Academic journal article Environment and History

An Ocean of Locusts-The Perception and Control of Insect Pests in Prussian Brandenburg (1700-1850)

Academic journal article Environment and History

An Ocean of Locusts-The Perception and Control of Insect Pests in Prussian Brandenburg (1700-1850)

Article excerpt


Since the beginning of agrarian societies, coping with animal pests has been an important part of the interaction between humans and their environment. Analysing historical pest-related discourses reveals contemporary knowledge of special aspects of the natural world, the way of dealing with natural hazards, as well as societal changes in the valuation of nature. The eighteenth and early nineteenth centuries were characterised by substantial transformations in the confronting of animal pests. Important foundations leading to the later development of modern pest control were set in this time. The study examines the perception and distribution as well as the damage caused by and control of different insect pests in agriculture and forestry. It concentrates on Prussian Brandenburg in the northeast of today's Germany between 1700 and 1850. Handwritten administrative documents as well as printed silvicultural, agricultural and entomological literature serve as underlying sources. The analysis focuses on pine caterpillars in forestry and migratory locusts in agriculture. It also gives an overview of the perception of animal pests in general.


Animal pests, pest control, locusts, caterpillars, forestry, agriculture


How would the enormous distress have affected them, if but an hour ago
they had seen their own fields of wheat standing thick as reeds ... yet
an hour later they glimpse nothing but mere stubbles ... If they had
seen fields of oat and barley wiped clean like fallow grounds. (1)

These words, written in 1753 by the Counsellor of Justice (Geheimer Justizrat) von Oskiercka, a regional landlord in Lichtenberg, are an example of the horror felt by farmers who helplessly watched the destruction of their subsistence by millions of locusts. He illustrates that people with no experience with such plagues could not understand the possible level of damage, and the despair of an affected farmer. According to many similar reports, the damage caused by insect calamities often reached a disastrous extent. Are these stories reflections of the real situation, or simply the reactions of overwhelmed local landholders? And how did people actually deal with pest infestations prior to the industrial production and wide use of modern pesticides?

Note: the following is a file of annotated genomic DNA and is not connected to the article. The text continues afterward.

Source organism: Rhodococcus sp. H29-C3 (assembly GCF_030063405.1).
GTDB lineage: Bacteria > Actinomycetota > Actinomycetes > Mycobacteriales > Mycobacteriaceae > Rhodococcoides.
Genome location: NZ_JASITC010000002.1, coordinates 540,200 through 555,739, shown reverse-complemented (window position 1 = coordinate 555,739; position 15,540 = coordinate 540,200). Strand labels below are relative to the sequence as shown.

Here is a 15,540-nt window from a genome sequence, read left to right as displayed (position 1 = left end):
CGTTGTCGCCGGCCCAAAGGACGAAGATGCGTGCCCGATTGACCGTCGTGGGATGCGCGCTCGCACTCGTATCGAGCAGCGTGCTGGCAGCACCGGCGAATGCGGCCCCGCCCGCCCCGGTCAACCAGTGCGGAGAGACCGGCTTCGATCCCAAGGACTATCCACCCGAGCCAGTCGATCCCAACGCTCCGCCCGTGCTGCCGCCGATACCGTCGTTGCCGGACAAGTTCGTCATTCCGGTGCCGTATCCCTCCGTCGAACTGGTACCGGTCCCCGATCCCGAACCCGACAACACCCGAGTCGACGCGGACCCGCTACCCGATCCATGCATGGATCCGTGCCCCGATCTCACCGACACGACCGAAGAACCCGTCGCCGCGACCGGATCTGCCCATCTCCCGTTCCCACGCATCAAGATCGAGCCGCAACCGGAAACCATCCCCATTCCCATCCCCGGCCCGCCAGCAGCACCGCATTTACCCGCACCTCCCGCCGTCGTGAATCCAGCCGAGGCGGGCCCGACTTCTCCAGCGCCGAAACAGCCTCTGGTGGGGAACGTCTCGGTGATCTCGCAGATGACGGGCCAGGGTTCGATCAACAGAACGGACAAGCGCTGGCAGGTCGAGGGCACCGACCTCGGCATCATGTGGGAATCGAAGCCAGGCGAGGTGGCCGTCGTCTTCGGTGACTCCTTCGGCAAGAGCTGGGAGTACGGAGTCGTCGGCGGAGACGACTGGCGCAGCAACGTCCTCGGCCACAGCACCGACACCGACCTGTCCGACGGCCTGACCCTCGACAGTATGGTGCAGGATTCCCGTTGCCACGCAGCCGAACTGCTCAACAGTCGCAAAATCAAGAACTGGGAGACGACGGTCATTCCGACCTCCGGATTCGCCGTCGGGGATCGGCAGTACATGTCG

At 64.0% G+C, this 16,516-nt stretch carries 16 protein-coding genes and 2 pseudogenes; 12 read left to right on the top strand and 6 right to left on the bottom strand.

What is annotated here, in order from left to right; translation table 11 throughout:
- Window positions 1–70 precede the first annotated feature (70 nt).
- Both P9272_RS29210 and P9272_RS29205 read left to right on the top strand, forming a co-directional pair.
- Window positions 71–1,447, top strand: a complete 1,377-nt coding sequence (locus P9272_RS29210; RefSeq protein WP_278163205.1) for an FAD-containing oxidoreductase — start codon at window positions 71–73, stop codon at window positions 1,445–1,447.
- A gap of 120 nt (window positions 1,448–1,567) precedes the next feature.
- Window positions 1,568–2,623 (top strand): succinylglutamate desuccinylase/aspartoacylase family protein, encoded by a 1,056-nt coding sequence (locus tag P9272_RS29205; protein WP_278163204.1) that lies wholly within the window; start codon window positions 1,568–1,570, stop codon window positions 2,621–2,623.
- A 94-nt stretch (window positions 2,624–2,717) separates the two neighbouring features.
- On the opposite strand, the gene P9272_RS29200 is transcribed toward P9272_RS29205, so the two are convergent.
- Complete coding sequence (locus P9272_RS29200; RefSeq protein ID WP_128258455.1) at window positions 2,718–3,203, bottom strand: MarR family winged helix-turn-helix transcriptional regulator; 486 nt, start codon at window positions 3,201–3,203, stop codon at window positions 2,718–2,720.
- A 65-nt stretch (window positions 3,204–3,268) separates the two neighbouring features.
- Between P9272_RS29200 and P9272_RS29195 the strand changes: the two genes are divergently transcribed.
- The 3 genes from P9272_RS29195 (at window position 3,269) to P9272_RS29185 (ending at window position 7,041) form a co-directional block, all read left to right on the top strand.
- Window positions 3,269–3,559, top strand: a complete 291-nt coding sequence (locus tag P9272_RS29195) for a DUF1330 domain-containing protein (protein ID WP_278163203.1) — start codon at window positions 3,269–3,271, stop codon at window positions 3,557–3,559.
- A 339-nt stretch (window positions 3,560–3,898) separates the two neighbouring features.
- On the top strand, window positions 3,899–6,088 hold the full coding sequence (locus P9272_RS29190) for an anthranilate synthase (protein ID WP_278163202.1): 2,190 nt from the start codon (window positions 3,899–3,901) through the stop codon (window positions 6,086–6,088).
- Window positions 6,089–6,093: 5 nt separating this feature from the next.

Since the early days of agriculture and animal husbandry, societies have been competing with other organisms for existentially important resources produced on fields and pastures. They have suffered yield losses and profit decreases in agriculture and forestry due to insect infestations, and lost livestock to predators. Evidence of attempts to control these animals is already found in ancient literature. (2) Early modern sources often mentioned, for example, locusts, various caterpillars, mole crickets, granary weevils, sparrows, crows, common hamsters, voles and wolves as pests in agriculture and/or forestry. Analysing pest related discourses reflects the contemporary knowledge of zoological and 'ecological' aspects of the environment as well as societal and political changes in the valuation and appreciation of nature.

Research on the history of pest control in the German-speaking area has frequently concentrated on the invention and further expansion of modern pesticides beginning in the mid- or late nineteenth century, (3) or has given a broad review from Antiquity through the Middle Ages and up to the present. (4) The early modern period and the first half of the nineteenth century have often been disregarded. Recent research in the field, however, illustrates the critical significance of the years between 1700 and 1850 for understanding modern agricultural practices. Gradual changes in the perception and control of animals occurred during this period, as documented especially in works by Herrmann, Windelen, Meyer, Nowosadtko and Rohr. (5) In 1709/12, Abraham Friedrich Krafft published a pest control book in southern Germany. …

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